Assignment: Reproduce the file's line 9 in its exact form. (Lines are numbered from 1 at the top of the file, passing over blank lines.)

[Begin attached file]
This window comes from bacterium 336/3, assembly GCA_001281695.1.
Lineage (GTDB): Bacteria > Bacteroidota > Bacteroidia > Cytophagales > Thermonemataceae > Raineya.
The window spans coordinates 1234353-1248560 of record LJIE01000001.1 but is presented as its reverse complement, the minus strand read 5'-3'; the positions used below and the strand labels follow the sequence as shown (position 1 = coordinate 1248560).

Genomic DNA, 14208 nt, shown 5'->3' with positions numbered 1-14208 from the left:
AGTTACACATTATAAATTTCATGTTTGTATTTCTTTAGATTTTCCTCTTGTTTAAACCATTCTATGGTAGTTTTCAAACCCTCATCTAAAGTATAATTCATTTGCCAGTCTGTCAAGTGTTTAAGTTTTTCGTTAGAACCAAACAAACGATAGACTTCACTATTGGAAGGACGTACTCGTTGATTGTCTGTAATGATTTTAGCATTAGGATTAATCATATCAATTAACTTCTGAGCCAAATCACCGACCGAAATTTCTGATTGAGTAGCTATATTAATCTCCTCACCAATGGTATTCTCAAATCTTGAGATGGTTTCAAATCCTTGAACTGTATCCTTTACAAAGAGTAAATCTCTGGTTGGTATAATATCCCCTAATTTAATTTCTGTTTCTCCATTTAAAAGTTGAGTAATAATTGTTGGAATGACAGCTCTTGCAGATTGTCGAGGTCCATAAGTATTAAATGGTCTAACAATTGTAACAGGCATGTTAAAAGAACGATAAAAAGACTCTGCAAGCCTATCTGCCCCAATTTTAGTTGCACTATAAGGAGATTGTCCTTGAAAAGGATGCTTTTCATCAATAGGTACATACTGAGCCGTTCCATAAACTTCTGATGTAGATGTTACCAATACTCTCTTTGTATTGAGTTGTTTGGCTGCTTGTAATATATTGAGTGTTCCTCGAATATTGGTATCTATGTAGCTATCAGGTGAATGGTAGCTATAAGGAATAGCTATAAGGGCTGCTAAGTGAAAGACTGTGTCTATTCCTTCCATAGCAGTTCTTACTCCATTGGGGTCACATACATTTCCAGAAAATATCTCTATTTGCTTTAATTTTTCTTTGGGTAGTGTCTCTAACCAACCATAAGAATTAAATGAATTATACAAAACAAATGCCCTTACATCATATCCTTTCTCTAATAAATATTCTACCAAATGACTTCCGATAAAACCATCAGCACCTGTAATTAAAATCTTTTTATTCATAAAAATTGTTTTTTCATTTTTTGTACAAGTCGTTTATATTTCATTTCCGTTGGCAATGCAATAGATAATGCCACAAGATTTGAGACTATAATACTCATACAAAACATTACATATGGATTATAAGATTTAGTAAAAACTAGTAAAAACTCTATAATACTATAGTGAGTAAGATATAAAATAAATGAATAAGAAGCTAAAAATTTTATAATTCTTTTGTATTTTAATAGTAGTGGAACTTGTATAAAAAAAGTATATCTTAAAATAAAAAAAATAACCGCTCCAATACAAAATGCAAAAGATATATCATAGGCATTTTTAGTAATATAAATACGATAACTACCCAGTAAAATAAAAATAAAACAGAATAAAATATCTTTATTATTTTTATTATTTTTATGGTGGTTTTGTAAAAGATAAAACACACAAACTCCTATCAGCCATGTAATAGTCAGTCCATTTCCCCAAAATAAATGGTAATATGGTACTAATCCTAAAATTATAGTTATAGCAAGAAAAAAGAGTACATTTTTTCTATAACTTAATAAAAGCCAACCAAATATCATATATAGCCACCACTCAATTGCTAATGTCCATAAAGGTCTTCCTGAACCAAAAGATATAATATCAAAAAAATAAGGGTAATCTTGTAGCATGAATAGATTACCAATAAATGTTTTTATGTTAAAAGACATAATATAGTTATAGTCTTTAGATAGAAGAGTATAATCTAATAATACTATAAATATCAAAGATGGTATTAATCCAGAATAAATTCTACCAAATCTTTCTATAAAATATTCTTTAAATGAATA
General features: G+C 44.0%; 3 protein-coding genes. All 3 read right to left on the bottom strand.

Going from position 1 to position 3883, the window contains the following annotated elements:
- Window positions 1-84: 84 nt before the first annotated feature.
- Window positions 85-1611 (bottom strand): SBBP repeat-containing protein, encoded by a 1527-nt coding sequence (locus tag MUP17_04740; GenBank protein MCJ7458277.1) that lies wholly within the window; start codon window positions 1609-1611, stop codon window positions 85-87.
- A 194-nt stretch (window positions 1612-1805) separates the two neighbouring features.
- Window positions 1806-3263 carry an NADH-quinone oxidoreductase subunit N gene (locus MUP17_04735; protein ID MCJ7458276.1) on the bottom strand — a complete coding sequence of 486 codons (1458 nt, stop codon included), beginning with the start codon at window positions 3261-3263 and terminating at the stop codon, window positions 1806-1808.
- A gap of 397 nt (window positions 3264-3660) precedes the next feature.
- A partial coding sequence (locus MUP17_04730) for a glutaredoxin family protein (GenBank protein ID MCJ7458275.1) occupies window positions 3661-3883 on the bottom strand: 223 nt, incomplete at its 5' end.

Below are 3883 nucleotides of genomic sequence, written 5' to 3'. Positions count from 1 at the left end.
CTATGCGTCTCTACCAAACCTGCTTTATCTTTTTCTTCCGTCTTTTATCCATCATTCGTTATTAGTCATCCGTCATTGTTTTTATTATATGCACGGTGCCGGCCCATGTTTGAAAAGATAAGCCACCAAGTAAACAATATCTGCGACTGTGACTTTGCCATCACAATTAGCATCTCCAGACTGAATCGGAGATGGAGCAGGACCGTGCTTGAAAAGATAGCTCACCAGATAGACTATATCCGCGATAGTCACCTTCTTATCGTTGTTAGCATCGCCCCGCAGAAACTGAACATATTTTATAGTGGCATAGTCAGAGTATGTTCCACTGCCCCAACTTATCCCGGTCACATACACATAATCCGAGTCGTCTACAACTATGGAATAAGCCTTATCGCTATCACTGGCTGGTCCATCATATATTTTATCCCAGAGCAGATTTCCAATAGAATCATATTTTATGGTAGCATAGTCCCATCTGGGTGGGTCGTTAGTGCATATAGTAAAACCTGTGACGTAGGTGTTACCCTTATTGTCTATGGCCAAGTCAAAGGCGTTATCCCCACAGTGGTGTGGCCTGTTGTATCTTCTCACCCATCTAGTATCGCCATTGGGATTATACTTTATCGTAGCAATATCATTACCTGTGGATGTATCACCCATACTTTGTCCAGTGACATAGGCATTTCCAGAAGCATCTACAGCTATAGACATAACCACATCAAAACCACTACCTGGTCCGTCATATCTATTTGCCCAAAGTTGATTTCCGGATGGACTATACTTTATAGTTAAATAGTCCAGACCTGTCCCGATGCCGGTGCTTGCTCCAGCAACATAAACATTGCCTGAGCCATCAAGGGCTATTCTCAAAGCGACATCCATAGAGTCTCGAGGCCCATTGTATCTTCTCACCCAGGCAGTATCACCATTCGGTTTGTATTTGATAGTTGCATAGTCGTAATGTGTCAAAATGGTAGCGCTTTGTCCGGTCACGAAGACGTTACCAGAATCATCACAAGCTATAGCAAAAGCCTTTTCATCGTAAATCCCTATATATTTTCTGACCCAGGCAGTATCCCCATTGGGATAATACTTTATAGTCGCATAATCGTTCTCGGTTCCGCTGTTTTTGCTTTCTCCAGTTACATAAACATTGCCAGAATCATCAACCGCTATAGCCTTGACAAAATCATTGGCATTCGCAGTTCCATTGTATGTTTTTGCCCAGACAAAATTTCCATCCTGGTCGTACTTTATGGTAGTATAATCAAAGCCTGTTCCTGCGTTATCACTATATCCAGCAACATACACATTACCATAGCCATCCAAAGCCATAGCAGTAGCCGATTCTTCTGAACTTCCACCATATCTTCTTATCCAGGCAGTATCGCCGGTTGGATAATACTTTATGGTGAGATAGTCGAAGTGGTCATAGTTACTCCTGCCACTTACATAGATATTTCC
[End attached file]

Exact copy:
- Window positions 85-1611 (bottom strand): SBBP repeat-containing protein, encoded by a 1527-nt coding sequence (locus tag MUP17_04740; GenBank protein MCJ7458277.1) that lies wholly within the window; start codon window positions 1609-1611, stop codon window positions 85-87.